What is “wabi sabi”?

well, let me tell you!

Wabi sabi is a term used to describe a type of design that actually celebrates flaws and imperfections as part of design and living space.  It is life with all its imperfections and flaws.  It is accepting things the way they are and enjoying them.

It is a wooden bowl with a crack, it is a cabinet with a broken door, it is a wooden table with a scratch and it is a gilded mirror missing a bit of gold.  It is life.  It is living and enjoying everything that there is to the best of our ability and not worrying about the imperfections.

And this concept carries through from design to beauty to relationships to foods as well as to our jobs.

It isn’t perfect and we should enjoy it all for what it is and for the pleasure it gives us.




A beautiful table with a natural stress fracture is no big deal…..








The above photos may be too extreme for some people.  But it is the concept behind it that is important.  Learning to abandon the notion that everything has to be perfect.  It is human nature to want to be surrounded by beautiful things….but teaching yourself that even the cracked and broken also have beauty is a life lesson and something that should be handed down from generation to generation.

Perfection can be boring.


Finished brown table

So here is the end result!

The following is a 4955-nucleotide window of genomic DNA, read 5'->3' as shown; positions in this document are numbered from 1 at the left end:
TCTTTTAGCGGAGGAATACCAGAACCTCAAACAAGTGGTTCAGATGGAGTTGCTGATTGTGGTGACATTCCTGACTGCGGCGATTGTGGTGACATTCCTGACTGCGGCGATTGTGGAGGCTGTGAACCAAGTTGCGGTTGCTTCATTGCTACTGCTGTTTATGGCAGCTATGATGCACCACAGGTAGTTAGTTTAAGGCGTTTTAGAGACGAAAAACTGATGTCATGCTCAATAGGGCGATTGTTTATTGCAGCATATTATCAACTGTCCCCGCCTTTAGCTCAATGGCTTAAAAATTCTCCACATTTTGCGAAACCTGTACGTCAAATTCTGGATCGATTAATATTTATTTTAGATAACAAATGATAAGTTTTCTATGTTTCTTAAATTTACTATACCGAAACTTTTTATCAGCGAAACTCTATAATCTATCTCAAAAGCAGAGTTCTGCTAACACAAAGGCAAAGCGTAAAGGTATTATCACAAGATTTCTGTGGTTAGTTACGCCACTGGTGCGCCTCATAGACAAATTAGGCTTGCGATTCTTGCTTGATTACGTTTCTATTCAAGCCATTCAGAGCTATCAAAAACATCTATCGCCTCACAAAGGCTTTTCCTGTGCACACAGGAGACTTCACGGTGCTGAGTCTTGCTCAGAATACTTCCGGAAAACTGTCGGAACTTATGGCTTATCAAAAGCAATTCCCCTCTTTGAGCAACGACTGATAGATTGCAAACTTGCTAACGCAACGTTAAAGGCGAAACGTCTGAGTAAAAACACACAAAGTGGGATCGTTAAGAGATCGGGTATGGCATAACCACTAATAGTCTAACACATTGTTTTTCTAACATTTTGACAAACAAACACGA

I had a hard time taking photos of this.  I forgot my tripod and today was a pretty dull grey Warsaw day.  The table is actually a bit darker than this- more like dark chocolate.

It really suits the style of my clients house….had it been my choice I would have painted the table in Graphite and finished with dark wax.  I don’t think a light colour would work with the claw feet.

I still have the same opinion about painting furniture brown…..I like wood- if I want brown I would stain and varnish it.  But it isn’t my table!!


Mixing brown

Brown is not a colour I regularly paint with.  If I wanted brown I would leave the wood and stain it- not paint it.  I know a lot of faux finishers use brown for their techniques….but I am not really a faux finisher kinda gal.  ;)

However, those who love modern furniture also seem to like brown….in my experience, anyway.

I have a lovely Finnish lady who has a typical Scandinavian style.  Lots of white, grey and beiges.  I have painted in her house before and there is just something really comfortable about this particular style.